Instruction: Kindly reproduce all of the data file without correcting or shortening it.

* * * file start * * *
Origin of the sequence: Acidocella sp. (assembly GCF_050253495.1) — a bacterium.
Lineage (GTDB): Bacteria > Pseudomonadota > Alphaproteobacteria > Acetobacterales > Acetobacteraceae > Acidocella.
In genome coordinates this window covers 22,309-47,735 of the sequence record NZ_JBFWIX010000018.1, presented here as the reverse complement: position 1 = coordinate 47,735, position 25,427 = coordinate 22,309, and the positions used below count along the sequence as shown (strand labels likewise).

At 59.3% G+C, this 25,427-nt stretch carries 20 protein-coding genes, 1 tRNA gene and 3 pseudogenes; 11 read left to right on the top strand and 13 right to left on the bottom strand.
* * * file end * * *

Origin of the sequence: Acidocella sp. (assembly GCF_050253495.1) — a bacterium.
Lineage (GTDB): Bacteria > Pseudomonadota > Alphaproteobacteria > Acetobacterales > Acetobacteraceae > Acidocella.
In genome coordinates this window covers 22,309-47,735 of the sequence record NZ_JBFWIX010000018.1, presented here as the reverse complement: position 1 = coordinate 47,735, position 25,427 = coordinate 22,309, and the positions used below count along the sequence as shown (strand labels likewise).

At 59.3% G+C, this 25,427-nt stretch carries 20 protein-coding genes, 1 tRNA gene and 3 pseudogenes; 11 read left to right on the top strand and 13 right to left on the bottom strand.